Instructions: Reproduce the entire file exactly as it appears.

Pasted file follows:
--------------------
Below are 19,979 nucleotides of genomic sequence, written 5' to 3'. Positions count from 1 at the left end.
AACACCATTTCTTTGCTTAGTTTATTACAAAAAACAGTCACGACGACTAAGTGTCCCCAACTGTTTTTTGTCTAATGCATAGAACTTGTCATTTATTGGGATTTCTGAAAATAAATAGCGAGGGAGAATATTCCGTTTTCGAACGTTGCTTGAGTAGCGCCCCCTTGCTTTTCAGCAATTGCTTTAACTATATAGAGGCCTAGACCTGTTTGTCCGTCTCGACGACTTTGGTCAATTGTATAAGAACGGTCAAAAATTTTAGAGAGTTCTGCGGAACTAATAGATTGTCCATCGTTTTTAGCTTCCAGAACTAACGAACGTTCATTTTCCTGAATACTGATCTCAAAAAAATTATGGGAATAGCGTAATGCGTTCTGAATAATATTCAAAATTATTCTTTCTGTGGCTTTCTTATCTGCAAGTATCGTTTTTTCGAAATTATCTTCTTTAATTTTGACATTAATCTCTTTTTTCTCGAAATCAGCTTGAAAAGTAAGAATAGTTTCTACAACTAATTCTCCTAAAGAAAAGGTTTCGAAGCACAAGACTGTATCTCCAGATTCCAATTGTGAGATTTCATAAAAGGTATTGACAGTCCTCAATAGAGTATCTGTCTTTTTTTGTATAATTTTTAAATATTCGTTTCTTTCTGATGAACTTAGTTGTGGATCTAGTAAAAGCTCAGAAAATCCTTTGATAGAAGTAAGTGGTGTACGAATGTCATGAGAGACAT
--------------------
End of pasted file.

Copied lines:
Below are 19,979 nucleotides of genomic sequence, written 5' to 3'. Positions count from 1 at the left end.
AACACCATTTCTTTGCTTAGTTTATTACAAAAAACAGTCACGACGACTAAGTGTCCCCAACTGTTTTTTGTCTAATGCATAGAACTTGTCATTTATTGGGATTTCTGAAAATAAATAGCGAGGGAGAATATTCCGTTTTCGAACGTTGCTTGAGTAGCGCCCCCTTGCTTTTCAGCAATTGCTTTAACTATATAGAGGCCTAGACCTGTTTGTCCGTCTCGACGACTTTGGTCAATTGTATAAGAACGGTCAAAAATTTTAGAGAGTTCTGCGGAACTAATAGATTGTCCATCGTTTTTAGCTTCCAGAACTAACGAACGTTCATTTTCCTGAATACTGATCTCAAAAAAATTATGGGAATAGCGTAATGCGTTCTGAATAATATTCAAAATTATTCTTTCTGTGGCTTTCTTATCTGCAAGTATCGTTTTTTCGAAATTATCTTCTTTAATTTTGACATTAATCTCTTTTTTCTCGAAATCAGCTTGAAAAGTAAGAATAGTTTCTACAACTAATTCTCCTAAAGAAAAGGTTTCGAAGCACAAGACTGTATCTCCAGATTCCAATTGTGAGATTTCATAAAAGGTATTGACAGTCCTCAATAGAGTATCTGTCTTTTTTTGTATAATTTTTAAATATTCGTTTCTTTCTGATGAACTTAGTTGTGGATCTAGTAAAAGCTCAGAAAATCCTTTGATAGAAGTAAGTGGTGTACGAATGTCATGAGAGACAT